ease during the dinner hour. There would be times of forced and
unnatural gayety, followed by a sudden cloud upon the brow and
an abstracted air, as if her thoughts had naught to do with the
chattering group around her. It would also appear that her appetite
was flagging unusually, and once or twice he thought she darted an
angry look towards him.

As if something were burdening her mind, she at last left the table
hastily, before the others were through with their dessert.

As may be surmised, she sought her father's room. Receiving no response
to her knock, she entered and saw at a glance the confirmation of
her fears. Her father sat in an arm-chair with his head upon his
breast. A brandy bottle stood on the table beside him. At the
sound of her step he looked up for a moment with heavy eyes, and
mumbled:

"He ain't of your style, is he? Nor of mine, either. Froth and
mud!"

Ida gave a sudden stamp of rage and disgust, and whirled from the
room.

Van Berg happened to see her as she descended to the main hall-way,
and her face was so repulsive as to suggest to him the lines from
Shakespeare:

"In nature there's no blemish, but the mind;
None can be called deformed, but the unkind;
Virtue is beauty; but the beauteous--evil
Are empty trunks, o'er flourished by the devil."

That afternoon and evening her reckless levity and open coquetry
secured unfavorable comment not only from the artist, but from
others far more indifferent, whose attention she half compelled by
a manner that did not suggest spring violets.

Van Berg was disgusted. He was less versed in human nature than
art, and did not recognize in the forced and obtrusive gayety the
effort to stifle the voice of an aroused conscience. Even to her
blunted sense of right it seemed a hateful and disgraceful truth
that a stranger had helped her father towards manhood, an that she
had destroyed the transient and salutary influence. Her complacency
had been disturbed from the time her cousin had repeated Van Berg's
remark, "I could not speak civilly to a lady that I had just seen
giggling and flirting through one of Beethoven's finest symphonies;"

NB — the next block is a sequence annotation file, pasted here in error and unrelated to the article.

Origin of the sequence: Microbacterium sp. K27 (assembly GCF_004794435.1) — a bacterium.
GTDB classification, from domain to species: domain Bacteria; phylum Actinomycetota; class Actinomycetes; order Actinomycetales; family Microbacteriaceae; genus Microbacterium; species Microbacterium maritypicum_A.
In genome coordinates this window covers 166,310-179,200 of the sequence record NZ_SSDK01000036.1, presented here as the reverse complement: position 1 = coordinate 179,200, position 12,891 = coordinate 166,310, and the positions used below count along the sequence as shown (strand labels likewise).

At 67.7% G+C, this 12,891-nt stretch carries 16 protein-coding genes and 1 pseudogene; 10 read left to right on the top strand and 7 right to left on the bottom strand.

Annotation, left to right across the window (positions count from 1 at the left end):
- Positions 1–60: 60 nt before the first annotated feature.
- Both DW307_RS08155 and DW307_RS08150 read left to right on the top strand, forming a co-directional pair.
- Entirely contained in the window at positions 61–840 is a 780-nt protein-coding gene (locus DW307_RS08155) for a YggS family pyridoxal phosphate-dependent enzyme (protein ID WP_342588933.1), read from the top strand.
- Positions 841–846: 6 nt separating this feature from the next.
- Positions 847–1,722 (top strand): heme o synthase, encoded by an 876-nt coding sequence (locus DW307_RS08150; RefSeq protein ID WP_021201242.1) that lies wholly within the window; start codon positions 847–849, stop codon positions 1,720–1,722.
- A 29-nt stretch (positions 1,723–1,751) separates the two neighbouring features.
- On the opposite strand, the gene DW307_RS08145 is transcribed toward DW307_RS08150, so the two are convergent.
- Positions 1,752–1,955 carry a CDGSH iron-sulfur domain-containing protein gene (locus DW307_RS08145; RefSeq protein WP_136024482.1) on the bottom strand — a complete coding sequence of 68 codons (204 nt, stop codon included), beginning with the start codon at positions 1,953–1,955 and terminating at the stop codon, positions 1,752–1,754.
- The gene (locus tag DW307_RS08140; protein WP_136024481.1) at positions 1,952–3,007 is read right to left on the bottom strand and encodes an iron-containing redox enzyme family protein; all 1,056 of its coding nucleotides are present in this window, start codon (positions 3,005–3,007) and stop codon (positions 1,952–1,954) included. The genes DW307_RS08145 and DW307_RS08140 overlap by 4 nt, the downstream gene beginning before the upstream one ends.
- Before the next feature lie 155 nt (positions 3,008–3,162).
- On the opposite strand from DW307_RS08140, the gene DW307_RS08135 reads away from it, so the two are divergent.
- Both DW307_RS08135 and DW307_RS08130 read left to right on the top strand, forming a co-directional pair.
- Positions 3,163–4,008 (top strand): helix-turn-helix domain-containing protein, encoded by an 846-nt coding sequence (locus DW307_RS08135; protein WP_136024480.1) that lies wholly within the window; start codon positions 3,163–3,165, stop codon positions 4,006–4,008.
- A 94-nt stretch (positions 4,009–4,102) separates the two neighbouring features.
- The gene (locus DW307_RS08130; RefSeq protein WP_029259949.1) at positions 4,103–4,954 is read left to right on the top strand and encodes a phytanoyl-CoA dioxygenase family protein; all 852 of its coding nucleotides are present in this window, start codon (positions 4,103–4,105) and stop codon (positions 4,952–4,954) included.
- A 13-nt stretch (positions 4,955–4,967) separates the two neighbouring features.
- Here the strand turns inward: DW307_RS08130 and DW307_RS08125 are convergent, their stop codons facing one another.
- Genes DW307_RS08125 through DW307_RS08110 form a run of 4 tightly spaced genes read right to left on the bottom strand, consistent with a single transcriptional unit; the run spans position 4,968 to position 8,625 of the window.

and now, through an unexpected chain of circumstances, she had,
for the first time in her life, reached a point of self-disgust and
self-loathing. Such a moral condition is evil's opportunity when
a disposition towards penitence or reform is either absent or
resisted. The thought, therefore, of her father's drunkenness that
day, and of herself as the immediate cause, made her so wretched and
reckless that she tried to forget her miserable self in excitement,
as he had in lethargy. Even her mother chided her, asking if she
did not "remember the day."

"Indeed, I shall have occasion to remember it," was her ambiguous
answer; "but Mondays in the country are always blue, and I'll do
my repenting then. If I were a good Catholic I'd hunt up a priest
to-morrow."

"I'll be your father-confessor to-day," said a black-eyed young
man, twirling his mustache.

"You, Mr. Sibely? You would lead me into more naughtiness than you
would help me out of, twice over. For my confessor I would choose
an ancient man who had had his dinner. What a comfortable belief
it is, to be sure! All one has to do is to buzz one's sins through
a grating (that is like an indefinite number of key-holes) to
a dozing old gentleman inside, and then away with a heart like a
feather, to load up again. I'd bless the man who could convert me
to a Papist."

But she hated the man who had made her feel the need of absolution,
and who seemed an inseparable part of all her disagreeable experiences.
Although he appeared to avoid any locality in which she remained,
she observed his eyes turned towards her more than once before the
day closed, and it exasperated her almost beyond all endurance to
believe that their expression was only that of contempt.

She might have been a little better pleased, perhaps, if she had
known that she made the artist almost as uncomfortable as herself.
Never before had there seemed to him so great a contrast between
her beauty and herself, her features and her face. The latter could
not fail to excite his increased disgust, while the former was so
great that he found himself becoming resolutely bent on redeeming
them from what seemed a horrid profanation. In accordance with
one of his characteristics, the more difficult the project seemed,
the more obstinately fixed became his purpose to discover whether
she had a mind of sufficient calibre to transform her into what she
might be, in contrast with what she was. The more he saw of her
the more his interest as an artist, and, indirectly, as a student
of character, was deepened. If she had no mind worth naming he
would give the problem up to the solution of time, which, however,
promised nothing but a gradual fading away of all beauty, and the
intensifying of inward deformity until fully reproduced in outward
ugliness.

Chapter VII. Another Feminine Problem.

Early on Monday morning, Mr. Mayhew hastened from the breakfast-table
to the stage. His wife and daughter were not down to see him
off, and he seemed desirous of shunning all recognition. With
the exception that that his eyes were heavy and bloodshot from his
debauch, his face had the same dreary, apathetic expression which
Van Berg had noted on his arrival. And so he went back to his
city office, where, fortunately for him, mechanical routine brought
golden rewards, since he was in no state for business enterprise.

From his appearance, Van Berg could not help surmising what had been
his condition the previous day. Indeed Stanton, with a contemptuous
shrug, had the same as said on Sabbath evening, that his uncle had